#5 – 28 Days Later (2003)

    Directed by: Danny Boyle Written by: Alex Garland
    Showcased at: Sundance Film Festival 2003

After the craze of zombies and the genre had died down, 28 Days Later came and reinvigorates the horror trope. Taking an interesting change on the cause, and dealing with the horrors of humanity, 28 Days Later does exactly what the old school zombie films does, uses the medium to showcase the horrors of humanity, while putting them in high stress and removing the confines of society.

#4 – Primer (2004)

    Directed by: Shane Carruth Written by: Shane Carruth
    Showcased at: Sundance Film Festival 2004

A thinkers time travel film, which uses an interesting concept to produce a time travel story with a twist. Dealing with the effects of being able to do what ever you want and pushing a group of scientists to the borders of what they would do for success.

#3 – Kung Fu Hustle (2004)

    Directed by: Stephen Chow Written by: Stephen Chow, Tsang Kan Cheong, Lola Huo, and Chan Man Keung
    Showcased at: Sundance Film Festival 2005

Viewed as a mix of Looney Tunes and a kung fu movie, this film not only showcases over the top action, set pieces and characters, but also tells an honest story which includes heart and growth. If you are looking for something fun, but a journey, then this film hits all the marks!

#2 – Adam (2009)

    Directed by: Max Mayer Written by: Max Mayer
    Showcased at: Sundance Film Festival 2009

After the death of his father, Adam, an autistic man finds his life getting harder and harder. A potential love interest helps get himself outside of his comfort zone, but when things push him to his breaking point, Adam has to find a way to live his life in a world that unfortunately does not support him. While it’s not a perfect representation of autism, Hugh Dancy does an amazing job and I applaud the lack of a movie style happy ending, for a more realistic option.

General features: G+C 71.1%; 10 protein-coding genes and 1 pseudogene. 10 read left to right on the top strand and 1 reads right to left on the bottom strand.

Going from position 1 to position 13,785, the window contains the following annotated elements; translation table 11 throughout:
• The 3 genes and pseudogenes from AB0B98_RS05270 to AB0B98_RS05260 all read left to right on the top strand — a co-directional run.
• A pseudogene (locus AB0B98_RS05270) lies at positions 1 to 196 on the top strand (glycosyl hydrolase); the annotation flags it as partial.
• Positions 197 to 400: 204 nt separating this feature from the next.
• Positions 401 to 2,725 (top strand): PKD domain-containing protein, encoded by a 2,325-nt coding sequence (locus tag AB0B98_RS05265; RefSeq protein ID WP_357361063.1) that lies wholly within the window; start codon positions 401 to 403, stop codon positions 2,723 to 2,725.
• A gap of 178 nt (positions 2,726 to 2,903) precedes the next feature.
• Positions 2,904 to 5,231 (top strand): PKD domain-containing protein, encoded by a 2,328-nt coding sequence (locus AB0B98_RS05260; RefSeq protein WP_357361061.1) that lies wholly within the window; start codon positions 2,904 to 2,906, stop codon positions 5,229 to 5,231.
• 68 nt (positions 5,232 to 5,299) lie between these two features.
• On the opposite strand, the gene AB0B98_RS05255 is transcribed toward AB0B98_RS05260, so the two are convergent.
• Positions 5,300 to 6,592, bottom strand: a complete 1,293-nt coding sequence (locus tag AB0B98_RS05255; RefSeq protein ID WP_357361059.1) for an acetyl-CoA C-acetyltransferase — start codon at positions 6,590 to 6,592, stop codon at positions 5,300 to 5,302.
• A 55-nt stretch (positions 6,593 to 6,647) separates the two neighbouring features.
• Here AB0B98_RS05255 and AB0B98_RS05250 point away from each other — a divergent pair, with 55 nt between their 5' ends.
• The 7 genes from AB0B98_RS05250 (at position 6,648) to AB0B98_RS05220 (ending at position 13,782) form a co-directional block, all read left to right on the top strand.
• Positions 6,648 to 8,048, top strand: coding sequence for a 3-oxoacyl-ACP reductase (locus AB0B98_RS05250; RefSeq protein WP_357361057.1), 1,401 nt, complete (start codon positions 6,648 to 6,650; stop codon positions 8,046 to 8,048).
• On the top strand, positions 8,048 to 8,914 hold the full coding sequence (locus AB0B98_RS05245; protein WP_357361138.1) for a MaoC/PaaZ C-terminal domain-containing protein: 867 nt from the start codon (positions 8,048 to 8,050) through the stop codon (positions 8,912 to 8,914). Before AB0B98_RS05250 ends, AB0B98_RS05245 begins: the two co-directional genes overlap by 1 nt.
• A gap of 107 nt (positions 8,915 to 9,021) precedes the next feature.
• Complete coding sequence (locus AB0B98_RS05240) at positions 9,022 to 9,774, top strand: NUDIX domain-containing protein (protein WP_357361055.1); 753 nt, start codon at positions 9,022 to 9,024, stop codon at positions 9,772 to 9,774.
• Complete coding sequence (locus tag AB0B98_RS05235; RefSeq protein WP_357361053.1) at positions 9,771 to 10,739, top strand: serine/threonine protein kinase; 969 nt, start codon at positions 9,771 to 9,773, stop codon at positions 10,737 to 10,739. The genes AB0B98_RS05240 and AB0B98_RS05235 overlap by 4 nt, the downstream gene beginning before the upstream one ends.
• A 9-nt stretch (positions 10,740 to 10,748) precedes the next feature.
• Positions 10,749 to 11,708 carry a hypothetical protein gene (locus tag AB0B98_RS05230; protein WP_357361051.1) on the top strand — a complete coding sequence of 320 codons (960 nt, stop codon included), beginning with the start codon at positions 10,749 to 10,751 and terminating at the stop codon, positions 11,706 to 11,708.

Here are some honorable mentions before we showcase our personal favorite Sundance film:

  • Onyx the Fortuitous and the Talisman of Souls by Andrew Bowser
  • Hamlet 2 by Andy Fleming and Pam Brady
  • The Matador by Richard Shepard
  • Memento by Christopher Nolan and Jonathan Nolan
  • Junebug by Phil Morrison and Angus MacLachlan
  • The Squid and the Whale by Noah Baumbach
  • #1 – Lucky Number Slevin (2006)

      Directed by: Paul McGuigan Written by: Jason Smilovic
      Showcased at: Sundance Film Festival 2006

    This is a movie starring an all star cast. Included is Josh Hartnett, being loveable as always, Bruce Willis blowing it out of the water. Ben Kingsley and Morgan Freeman play opposite of each other as villains. Another star in the film, challenging Hartnett for most likable character is Lucy Liu. The film takes the group through a day where Slevin is pushed back and forth against these figures all due to a bad choice that has rippling consequences.

    What are your favorite Sundance films?